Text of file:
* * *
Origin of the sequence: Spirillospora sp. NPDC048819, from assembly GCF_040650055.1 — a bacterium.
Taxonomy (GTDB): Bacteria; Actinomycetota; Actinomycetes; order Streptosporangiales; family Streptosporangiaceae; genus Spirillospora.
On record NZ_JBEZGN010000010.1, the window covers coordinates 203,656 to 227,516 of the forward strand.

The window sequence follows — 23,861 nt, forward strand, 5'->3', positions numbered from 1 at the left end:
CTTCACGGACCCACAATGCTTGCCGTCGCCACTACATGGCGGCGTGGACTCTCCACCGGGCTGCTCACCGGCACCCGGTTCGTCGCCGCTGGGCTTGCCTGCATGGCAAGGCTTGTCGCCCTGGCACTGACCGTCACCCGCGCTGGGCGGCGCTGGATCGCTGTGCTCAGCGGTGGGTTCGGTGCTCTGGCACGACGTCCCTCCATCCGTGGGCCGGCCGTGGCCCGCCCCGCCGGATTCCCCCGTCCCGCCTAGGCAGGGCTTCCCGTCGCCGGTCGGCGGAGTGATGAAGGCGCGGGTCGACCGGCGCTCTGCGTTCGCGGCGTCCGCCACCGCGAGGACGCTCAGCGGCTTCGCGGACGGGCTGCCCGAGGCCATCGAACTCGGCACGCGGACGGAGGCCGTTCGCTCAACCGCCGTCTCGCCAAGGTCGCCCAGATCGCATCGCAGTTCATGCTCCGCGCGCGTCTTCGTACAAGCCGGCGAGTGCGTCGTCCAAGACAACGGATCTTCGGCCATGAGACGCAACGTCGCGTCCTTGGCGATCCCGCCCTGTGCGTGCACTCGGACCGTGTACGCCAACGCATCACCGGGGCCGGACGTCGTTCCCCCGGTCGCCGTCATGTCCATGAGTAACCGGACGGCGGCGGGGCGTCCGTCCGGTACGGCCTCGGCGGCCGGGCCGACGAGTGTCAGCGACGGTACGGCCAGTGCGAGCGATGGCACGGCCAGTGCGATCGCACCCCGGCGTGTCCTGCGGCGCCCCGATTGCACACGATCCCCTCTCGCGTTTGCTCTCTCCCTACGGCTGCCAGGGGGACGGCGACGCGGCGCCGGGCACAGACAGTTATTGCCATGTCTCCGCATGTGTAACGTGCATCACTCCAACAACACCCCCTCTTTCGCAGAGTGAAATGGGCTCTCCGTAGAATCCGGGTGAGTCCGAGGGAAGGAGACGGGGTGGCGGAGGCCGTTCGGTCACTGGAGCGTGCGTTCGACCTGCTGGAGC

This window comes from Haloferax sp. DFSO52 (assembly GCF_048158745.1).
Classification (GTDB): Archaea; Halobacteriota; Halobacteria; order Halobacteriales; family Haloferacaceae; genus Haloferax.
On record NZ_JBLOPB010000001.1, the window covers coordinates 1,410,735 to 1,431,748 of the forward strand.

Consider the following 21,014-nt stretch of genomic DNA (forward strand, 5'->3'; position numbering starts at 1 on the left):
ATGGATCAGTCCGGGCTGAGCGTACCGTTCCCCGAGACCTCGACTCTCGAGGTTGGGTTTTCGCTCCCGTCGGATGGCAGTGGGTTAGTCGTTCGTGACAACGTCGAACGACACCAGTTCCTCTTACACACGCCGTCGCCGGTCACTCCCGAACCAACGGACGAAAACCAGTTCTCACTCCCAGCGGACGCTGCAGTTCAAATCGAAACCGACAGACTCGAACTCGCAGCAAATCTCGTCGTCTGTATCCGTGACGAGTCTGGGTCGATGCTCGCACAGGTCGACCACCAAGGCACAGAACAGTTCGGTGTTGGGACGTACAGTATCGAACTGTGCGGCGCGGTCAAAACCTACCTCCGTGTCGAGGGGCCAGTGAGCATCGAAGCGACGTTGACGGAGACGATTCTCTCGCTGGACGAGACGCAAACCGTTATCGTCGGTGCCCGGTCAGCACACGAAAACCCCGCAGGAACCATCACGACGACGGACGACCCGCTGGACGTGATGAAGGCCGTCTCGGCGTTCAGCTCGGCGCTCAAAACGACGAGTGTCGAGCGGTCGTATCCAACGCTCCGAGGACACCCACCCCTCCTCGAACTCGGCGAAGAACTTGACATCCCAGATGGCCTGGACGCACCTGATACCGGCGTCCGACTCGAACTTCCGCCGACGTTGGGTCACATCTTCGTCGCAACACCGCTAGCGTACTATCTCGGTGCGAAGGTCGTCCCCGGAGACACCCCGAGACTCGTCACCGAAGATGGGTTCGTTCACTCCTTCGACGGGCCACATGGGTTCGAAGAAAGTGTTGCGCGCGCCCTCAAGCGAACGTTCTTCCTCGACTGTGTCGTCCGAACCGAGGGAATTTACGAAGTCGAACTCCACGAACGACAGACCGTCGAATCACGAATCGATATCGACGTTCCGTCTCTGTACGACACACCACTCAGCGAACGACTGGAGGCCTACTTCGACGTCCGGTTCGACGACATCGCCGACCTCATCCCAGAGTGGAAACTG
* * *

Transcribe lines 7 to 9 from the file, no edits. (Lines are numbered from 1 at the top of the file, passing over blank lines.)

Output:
Classification (GTDB): Archaea; Halobacteriota; Halobacteria; order Halobacteriales; family Haloferacaceae; genus Haloferax.
On record NZ_JBLOPB010000001.1, the window covers coordinates 1,410,735 to 1,431,748 of the forward strand.

Consider the following 21,014-nt stretch of genomic DNA (forward strand, 5'->3'; position numbering starts at 1 on the left):